A slight wrinkle in my grand scheme seemed imminent when my sister-in-law decided that said backyard – viz., mine – would be ideal to host her outdoor wedding in late June, but I am moderately proud to say that even this bold play did not deter me from my wild plan. I made my dogged intentions clear to the couple-to-be while thinking to myself that as a side benefit, this might deter them from what I considered to be their wild plan of having an outdoor wedding in my yard. However, they were not to be fazed, and as they say in poker tournaments, the stakes were raised.
The following months became somewhat blended together in my mind. Six days a week did I labor, and on the seventh I ached. I developed a sort of routine which I imagine to be the inverse of the Benedictine monk: getting up in the morning, spending a day at brain-labor, then rototilling, sifting old grass clumps out of the dirt, and levelling ground until darkness fell, at which point I ate dinner and went to bed. Somewhere around March, I believe, I seeded clover. Then, in a moment of weakness which brings me shame to recall, I seeded grass over the clover in mid-to-late April, because it became evident the clover was not going to fill in fast enough to supply a wedding-like turf by late June.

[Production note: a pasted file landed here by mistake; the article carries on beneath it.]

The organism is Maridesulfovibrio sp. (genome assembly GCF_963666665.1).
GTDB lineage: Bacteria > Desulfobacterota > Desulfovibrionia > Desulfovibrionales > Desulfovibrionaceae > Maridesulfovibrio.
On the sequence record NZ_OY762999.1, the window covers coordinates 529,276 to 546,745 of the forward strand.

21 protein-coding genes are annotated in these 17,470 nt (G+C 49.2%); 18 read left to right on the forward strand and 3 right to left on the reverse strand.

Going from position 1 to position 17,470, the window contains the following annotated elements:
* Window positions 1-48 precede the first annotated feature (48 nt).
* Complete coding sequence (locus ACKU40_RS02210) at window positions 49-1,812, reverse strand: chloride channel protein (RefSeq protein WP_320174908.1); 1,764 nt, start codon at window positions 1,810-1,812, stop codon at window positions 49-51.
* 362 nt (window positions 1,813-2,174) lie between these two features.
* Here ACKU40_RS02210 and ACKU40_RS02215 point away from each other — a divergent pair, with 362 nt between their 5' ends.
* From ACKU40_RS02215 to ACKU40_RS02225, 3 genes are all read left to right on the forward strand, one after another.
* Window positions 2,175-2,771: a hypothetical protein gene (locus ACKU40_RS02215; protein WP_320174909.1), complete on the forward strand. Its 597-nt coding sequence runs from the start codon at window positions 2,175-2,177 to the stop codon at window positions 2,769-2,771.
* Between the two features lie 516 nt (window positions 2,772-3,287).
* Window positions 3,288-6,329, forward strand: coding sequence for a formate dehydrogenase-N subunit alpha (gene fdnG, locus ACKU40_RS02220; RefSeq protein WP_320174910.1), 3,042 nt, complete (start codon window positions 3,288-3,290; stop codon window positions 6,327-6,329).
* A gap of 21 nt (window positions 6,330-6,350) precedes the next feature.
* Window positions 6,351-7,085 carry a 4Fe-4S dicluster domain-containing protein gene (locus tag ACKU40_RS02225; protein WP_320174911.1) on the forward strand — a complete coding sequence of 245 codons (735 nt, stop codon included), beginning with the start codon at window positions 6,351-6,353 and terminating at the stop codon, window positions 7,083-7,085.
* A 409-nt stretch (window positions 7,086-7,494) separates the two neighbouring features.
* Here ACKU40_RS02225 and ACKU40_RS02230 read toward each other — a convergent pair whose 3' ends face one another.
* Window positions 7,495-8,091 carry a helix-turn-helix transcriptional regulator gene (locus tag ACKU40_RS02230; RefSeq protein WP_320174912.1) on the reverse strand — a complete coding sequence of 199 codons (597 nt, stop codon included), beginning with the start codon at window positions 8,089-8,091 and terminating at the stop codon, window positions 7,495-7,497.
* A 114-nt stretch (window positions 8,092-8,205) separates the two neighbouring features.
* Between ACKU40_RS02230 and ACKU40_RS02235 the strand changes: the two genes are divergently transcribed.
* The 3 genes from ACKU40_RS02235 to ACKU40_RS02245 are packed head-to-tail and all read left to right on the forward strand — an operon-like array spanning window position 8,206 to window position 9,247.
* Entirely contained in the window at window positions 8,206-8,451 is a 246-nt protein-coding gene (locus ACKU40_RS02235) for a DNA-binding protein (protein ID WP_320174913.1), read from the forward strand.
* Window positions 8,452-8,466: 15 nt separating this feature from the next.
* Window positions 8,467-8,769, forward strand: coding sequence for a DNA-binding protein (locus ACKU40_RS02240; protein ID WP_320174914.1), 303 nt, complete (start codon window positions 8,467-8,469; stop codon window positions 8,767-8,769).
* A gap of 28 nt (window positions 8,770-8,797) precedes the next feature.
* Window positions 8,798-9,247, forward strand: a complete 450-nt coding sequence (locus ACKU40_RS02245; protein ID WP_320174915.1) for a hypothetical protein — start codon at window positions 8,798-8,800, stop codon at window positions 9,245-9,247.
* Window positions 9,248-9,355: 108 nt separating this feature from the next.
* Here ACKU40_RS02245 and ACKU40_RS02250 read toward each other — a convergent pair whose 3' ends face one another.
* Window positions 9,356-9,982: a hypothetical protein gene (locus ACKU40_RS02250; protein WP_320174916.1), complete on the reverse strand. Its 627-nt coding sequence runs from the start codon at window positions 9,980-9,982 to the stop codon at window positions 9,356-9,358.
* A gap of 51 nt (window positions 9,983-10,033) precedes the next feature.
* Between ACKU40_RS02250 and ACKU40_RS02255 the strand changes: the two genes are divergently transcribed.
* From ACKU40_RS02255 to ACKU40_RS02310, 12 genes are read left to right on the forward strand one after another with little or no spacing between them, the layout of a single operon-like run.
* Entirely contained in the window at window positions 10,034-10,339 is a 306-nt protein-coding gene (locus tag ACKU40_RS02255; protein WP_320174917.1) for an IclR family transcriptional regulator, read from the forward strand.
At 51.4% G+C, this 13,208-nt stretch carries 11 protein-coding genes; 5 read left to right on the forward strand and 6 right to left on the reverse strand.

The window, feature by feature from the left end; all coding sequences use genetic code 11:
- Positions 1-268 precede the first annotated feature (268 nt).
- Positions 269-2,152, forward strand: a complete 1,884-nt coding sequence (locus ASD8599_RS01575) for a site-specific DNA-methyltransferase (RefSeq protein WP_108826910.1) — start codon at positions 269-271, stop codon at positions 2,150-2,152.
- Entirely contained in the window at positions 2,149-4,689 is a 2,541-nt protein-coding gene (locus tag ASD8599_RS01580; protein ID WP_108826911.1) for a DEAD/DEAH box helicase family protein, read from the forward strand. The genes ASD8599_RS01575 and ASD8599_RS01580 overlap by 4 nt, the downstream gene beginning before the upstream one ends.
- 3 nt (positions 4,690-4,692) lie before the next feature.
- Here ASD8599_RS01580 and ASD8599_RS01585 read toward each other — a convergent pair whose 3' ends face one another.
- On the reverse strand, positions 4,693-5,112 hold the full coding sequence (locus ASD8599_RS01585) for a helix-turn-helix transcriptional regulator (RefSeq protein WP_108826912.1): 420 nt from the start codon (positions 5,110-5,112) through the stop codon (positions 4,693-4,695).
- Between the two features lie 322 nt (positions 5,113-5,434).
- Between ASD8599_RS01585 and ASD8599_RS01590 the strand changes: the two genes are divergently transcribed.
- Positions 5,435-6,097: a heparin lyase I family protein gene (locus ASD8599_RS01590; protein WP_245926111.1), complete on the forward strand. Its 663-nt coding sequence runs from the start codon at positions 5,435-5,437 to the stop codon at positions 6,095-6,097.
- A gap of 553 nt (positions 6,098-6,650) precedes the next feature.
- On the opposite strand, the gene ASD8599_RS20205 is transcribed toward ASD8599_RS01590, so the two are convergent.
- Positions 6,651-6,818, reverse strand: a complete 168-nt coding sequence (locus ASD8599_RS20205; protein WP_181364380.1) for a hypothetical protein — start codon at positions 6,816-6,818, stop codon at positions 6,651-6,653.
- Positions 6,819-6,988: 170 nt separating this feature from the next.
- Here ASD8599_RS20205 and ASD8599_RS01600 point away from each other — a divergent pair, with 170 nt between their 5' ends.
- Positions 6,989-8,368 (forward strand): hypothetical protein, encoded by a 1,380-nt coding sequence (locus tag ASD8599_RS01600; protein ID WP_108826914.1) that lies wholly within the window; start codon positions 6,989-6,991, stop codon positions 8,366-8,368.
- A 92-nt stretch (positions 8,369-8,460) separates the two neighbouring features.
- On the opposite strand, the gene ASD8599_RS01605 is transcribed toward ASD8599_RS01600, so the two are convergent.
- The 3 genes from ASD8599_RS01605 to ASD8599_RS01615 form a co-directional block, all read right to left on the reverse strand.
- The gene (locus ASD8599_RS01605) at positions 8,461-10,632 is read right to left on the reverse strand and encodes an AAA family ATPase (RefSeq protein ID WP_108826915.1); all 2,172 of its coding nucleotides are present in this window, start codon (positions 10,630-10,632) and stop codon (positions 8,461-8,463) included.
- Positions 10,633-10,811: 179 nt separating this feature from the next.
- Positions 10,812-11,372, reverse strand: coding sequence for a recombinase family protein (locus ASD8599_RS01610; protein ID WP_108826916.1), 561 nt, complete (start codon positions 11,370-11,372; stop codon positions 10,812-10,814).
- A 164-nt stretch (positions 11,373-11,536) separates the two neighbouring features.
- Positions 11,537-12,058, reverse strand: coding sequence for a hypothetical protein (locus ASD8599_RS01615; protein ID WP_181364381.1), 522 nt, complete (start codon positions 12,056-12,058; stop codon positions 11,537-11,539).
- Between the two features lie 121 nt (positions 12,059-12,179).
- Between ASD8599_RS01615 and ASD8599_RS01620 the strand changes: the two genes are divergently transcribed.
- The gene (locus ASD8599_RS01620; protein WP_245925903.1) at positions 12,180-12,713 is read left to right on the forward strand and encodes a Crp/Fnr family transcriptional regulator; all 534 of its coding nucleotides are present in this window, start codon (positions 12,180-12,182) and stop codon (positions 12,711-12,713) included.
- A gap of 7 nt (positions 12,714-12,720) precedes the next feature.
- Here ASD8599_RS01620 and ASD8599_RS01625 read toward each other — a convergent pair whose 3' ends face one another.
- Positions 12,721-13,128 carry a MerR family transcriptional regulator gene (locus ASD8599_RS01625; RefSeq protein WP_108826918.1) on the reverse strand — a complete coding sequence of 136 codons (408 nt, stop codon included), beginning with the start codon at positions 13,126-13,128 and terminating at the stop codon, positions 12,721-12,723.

It was in these days of late spring that I began experimenting with mowing clover. This is when I discovered that the clover lawns they show you in the pictures have definitely not been mowed recently, or perhaps ever, because a mowed clover lawn is ugly. It is particularly ugly about two days after mowing, because the clover stalks like to compress themselves beneath the front wheels of the lawnmower, so it is literally impossible to get an even cut. By mow-day-plus-two, the tire tracks have sprung back up to a height above the rest of the cut clover and it’s all just kind of ragged. If you want to get anywhere close to an even surface, you must mow at least twice, in different directions, and preferably with a raking in between.